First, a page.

The much anticipated Noise Maps version 2 was released by our favorite government agency, DEFRA, last week. This version includes a noise source filter (road, rail, industry and air) – which ‘kind of’ works – and day and night switch. The maps spread beyond London to ‘agglomerations’ of over 250,000 people…everyone else will have to wait until 2012  for round two  – or make do with pdf of ‘major roads’ and airports.

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bourbonese qualk 1989

Some time ago, well, many years ago, we (bourbonese qualk) were asked to provide some unique material to be broadcast on a French radio show by Tristan Koreya. We put together a collage of work in progress at the time (1989 ?). The result was a snapshot of half finished tracks linked together in typical qualk fashion i.e. semi-randomly. Some of the music made it onto various releases in a slightly more polished form, others didn’t, thank god.  most of the music is Miles Miles and I (where was Owen?) with a focus on twangy guitar tunes and Arabic doodles – The quality is patchy and some of it over-indulgent, sketchy and in need of severe editing, some of it kind-of works – bear in mind, this was intended as a one-off never to be heard again broadcast. Tristan has posted MP3s of the show on His blog ‘nostalgie de la boue‘ which brings a snapshot of the time, and all the accompanying ghosts, back to life:

bourbonese qualk unreleased broadcast 1989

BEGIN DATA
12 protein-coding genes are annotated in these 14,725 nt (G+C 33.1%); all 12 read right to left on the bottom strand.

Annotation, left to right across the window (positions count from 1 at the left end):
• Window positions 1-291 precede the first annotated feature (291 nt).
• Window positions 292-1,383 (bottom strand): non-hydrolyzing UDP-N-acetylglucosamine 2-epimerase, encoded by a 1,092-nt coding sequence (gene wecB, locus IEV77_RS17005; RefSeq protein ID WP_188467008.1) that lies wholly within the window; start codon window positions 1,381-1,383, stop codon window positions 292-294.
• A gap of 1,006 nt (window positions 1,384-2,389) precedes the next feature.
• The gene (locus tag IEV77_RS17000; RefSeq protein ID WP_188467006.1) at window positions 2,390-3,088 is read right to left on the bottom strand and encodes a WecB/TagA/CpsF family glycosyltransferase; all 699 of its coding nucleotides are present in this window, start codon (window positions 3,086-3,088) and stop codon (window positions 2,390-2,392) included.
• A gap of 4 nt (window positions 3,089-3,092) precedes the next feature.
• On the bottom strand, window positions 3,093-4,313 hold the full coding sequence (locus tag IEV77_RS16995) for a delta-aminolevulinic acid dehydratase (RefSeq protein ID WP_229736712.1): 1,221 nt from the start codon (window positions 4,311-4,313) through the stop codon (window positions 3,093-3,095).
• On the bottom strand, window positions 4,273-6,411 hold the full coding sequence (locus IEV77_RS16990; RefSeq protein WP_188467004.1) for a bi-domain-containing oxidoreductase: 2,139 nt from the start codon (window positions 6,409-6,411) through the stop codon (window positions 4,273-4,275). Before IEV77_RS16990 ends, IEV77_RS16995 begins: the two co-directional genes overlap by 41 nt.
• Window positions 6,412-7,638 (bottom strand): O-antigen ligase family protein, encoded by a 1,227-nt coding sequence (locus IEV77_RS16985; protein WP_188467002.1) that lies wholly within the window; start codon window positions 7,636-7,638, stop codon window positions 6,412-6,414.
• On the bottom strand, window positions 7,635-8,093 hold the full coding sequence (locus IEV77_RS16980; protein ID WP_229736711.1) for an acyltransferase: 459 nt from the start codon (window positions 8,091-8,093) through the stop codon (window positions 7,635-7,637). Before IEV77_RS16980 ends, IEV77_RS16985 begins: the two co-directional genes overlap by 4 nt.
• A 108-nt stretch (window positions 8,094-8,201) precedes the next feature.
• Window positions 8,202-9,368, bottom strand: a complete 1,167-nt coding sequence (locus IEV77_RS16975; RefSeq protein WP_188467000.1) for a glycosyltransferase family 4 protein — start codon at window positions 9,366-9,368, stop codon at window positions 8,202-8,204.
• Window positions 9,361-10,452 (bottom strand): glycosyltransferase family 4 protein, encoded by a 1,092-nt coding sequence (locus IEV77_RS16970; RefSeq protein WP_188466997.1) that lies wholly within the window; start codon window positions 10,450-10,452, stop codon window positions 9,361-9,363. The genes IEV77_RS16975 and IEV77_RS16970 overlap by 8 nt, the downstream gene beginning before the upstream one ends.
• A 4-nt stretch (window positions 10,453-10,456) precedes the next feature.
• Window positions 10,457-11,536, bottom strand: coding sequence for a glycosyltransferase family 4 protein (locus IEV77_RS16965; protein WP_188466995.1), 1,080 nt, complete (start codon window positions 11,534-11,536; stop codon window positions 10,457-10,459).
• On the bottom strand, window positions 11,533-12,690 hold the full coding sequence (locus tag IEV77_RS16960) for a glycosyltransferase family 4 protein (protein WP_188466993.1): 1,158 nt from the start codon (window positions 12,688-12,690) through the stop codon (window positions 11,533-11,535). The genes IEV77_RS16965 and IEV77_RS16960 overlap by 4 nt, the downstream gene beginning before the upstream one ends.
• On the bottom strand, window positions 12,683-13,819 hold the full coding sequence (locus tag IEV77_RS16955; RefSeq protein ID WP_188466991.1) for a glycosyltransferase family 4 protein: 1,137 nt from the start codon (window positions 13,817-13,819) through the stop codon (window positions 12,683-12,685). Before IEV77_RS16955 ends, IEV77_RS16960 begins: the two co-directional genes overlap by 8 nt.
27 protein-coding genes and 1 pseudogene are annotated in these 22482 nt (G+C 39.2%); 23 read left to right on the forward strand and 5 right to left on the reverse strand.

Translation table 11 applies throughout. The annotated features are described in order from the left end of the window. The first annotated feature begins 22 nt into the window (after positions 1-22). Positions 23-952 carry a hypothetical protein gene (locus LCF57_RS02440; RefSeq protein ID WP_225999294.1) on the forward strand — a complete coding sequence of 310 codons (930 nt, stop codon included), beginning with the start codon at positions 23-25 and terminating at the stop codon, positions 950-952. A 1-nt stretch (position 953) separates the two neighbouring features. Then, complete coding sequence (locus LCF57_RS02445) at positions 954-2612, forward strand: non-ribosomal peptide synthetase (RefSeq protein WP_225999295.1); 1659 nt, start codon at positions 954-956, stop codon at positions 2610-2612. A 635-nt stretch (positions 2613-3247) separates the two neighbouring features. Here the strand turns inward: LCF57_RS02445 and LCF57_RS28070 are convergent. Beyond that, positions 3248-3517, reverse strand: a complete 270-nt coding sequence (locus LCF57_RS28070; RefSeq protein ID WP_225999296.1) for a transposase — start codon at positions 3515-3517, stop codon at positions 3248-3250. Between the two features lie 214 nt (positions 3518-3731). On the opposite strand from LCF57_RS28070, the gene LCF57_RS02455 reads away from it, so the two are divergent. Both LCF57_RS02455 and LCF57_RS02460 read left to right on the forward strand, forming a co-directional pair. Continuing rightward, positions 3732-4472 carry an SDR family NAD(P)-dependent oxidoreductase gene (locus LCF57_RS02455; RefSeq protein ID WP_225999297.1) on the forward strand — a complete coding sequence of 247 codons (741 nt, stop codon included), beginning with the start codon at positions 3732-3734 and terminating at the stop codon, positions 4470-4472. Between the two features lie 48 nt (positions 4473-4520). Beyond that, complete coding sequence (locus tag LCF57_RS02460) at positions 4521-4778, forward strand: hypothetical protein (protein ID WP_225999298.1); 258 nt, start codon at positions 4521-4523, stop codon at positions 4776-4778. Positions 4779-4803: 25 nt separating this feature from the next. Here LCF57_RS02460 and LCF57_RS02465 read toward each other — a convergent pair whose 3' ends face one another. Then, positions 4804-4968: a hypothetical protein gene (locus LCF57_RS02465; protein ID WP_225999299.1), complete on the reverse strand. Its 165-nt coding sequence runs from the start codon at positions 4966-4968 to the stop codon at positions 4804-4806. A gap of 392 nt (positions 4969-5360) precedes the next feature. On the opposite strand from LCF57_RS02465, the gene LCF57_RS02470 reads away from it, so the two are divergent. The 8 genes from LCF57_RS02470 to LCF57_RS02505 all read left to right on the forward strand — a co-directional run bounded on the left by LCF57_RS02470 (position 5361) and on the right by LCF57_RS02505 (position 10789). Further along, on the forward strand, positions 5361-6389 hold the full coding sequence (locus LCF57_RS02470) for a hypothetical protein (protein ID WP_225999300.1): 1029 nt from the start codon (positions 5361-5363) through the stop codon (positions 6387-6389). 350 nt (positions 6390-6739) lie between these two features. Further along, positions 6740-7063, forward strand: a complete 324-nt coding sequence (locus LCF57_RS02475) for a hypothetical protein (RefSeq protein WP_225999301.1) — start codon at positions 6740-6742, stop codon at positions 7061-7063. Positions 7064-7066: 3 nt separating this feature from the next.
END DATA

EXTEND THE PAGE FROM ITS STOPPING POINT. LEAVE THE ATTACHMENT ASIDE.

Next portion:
Ubuntu is the Linux distro ‘for human beings’. This means it’s easy to install, maintain and use by ‘real people’ for everyday tasks. It’s available free and supported on an open source license by a global community of developers (and commercially supported by Canonical Ubuntu’s founders). In practice it’s a joy to use – lightweight, responsive with an uncluttered GUI, it genuinely works ‘out of the box’ on even the most obscure hardware (almost), and, importantly, doesn’t further line the pockets of Bill Gates or Steve Jobs. I’ve been using Ubuntu for about a year with the aim of eventually liberating myself from the tyranny of Windows and OSX – yet however good the OS is, it’s only as useful as the software that runs on it. I would like to see a free, open-source professional set of music tools running on a freeopen-source professional platform; The latest version of Ubuntu (8.04 Long Term Support) has just been released so it’s a good time to review the feasibility of music making with open source only software. Most of the applications detailed here are bundled with Ubuntu Studio a ‘multimedia’ dreivative of Ubuntu – or can be installed separately via Synaptic Package Manager.

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